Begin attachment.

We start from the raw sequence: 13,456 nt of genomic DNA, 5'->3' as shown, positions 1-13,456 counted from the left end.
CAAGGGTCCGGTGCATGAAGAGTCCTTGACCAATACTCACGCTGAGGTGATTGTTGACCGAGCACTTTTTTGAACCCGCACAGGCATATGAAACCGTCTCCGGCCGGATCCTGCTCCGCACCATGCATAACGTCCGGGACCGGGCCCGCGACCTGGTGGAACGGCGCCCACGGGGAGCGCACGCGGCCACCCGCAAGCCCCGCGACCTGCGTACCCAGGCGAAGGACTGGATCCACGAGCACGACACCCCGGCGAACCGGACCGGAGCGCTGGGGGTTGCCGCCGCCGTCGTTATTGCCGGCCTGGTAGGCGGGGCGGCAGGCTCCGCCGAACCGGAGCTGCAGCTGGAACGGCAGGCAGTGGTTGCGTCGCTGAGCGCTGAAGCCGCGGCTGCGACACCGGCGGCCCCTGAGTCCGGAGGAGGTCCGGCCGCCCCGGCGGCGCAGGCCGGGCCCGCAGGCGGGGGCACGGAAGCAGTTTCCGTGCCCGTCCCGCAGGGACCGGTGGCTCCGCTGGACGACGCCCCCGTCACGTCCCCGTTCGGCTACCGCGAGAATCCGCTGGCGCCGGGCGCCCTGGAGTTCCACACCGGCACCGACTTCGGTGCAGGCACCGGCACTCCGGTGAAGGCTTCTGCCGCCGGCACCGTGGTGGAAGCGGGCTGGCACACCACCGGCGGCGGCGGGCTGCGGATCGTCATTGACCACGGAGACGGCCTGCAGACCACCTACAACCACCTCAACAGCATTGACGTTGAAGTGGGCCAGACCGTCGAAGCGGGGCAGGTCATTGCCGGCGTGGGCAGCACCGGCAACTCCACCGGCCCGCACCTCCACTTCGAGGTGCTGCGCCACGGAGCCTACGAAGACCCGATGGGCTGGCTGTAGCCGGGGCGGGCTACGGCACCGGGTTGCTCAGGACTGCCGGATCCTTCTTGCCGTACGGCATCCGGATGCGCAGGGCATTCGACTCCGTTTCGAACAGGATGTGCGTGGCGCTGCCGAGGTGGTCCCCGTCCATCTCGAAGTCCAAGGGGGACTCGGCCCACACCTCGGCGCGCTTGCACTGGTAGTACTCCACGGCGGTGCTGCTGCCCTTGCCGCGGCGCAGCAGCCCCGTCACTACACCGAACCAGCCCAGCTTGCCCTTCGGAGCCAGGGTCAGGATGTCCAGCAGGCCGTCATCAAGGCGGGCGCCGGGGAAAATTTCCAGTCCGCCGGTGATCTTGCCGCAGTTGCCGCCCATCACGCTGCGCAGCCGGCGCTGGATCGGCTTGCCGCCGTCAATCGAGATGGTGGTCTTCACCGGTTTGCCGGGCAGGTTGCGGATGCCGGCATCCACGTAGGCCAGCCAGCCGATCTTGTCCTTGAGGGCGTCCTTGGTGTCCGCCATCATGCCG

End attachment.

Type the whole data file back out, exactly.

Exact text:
We start from the raw sequence: 13,456 nt of genomic DNA, 5'->3' as shown, positions 1-13,456 counted from the left end.
CAAGGGTCCGGTGCATGAAGAGTCCTTGACCAATACTCACGCTGAGGTGATTGTTGACCGAGCACTTTTTTGAACCCGCACAGGCATATGAAACCGTCTCCGGCCGGATCCTGCTCCGCACCATGCATAACGTCCGGGACCGGGCCCGCGACCTGGTGGAACGGCGCCCACGGGGAGCGCACGCGGCCACCCGCAAGCCCCGCGACCTGCGTACCCAGGCGAAGGACTGGATCCACGAGCACGACACCCCGGCGAACCGGACCGGAGCGCTGGGGGTTGCCGCCGCCGTCGTTATTGCCGGCCTGGTAGGCGGGGCGGCAGGCTCCGCCGAACCGGAGCTGCAGCTGGAACGGCAGGCAGTGGTTGCGTCGCTGAGCGCTGAAGCCGCGGCTGCGACACCGGCGGCCCCTGAGTCCGGAGGAGGTCCGGCCGCCCCGGCGGCGCAGGCCGGGCCCGCAGGCGGGGGCACGGAAGCAGTTTCCGTGCCCGTCCCGCAGGGACCGGTGGCTCCGCTGGACGACGCCCCCGTCACGTCCCCGTTCGGCTACCGCGAGAATCCGCTGGCGCCGGGCGCCCTGGAGTTCCACACCGGCACCGACTTCGGTGCAGGCACCGGCACTCCGGTGAAGGCTTCTGCCGCCGGCACCGTGGTGGAAGCGGGCTGGCACACCACCGGCGGCGGCGGGCTGCGGATCGTCATTGACCACGGAGACGGCCTGCAGACCACCTACAACCACCTCAACAGCATTGACGTTGAAGTGGGCCAGACCGTCGAAGCGGGGCAGGTCATTGCCGGCGTGGGCAGCACCGGCAACTCCACCGGCCCGCACCTCCACTTCGAGGTGCTGCGCCACGGAGCCTACGAAGACCCGATGGGCTGGCTGTAGCCGGGGCGGGCTACGGCACCGGGTTGCTCAGGACTGCCGGATCCTTCTTGCCGTACGGCATCCGGATGCGCAGGGCATTCGACTCCGTTTCGAACAGGATGTGCGTGGCGCTGCCGAGGTGGTCCCCGTCCATCTCGAAGTCCAAGGGGGACTCGGCCCACACCTCGGCGCGCTTGCACTGGTAGTACTCCACGGCGGTGCTGCTGCCCTTGCCGCGGCGCAGCAGCCCCGTCACTACACCGAACCAGCCCAGCTTGCCCTTCGGAGCCAGGGTCAGGATGTCCAGCAGGCCGTCATCAAGGCGGGCGCCGGGGAAAATTTCCAGTCCGCCGGTGATCTTGCCGCAGTTGCCGCCCATCACGCTGCGCAGCCGGCGCTGGATCGGCTTGCCGCCGTCAATCGAGATGGTGGTCTTCACCGGTTTGCCGGGCAGGTTGCGGATGCCGGCATCCACGTAGGCCAGCCAGCCGATCTTGTCCTTGAGGGCGTCCTTGGTGTCCGCCATCATGCCG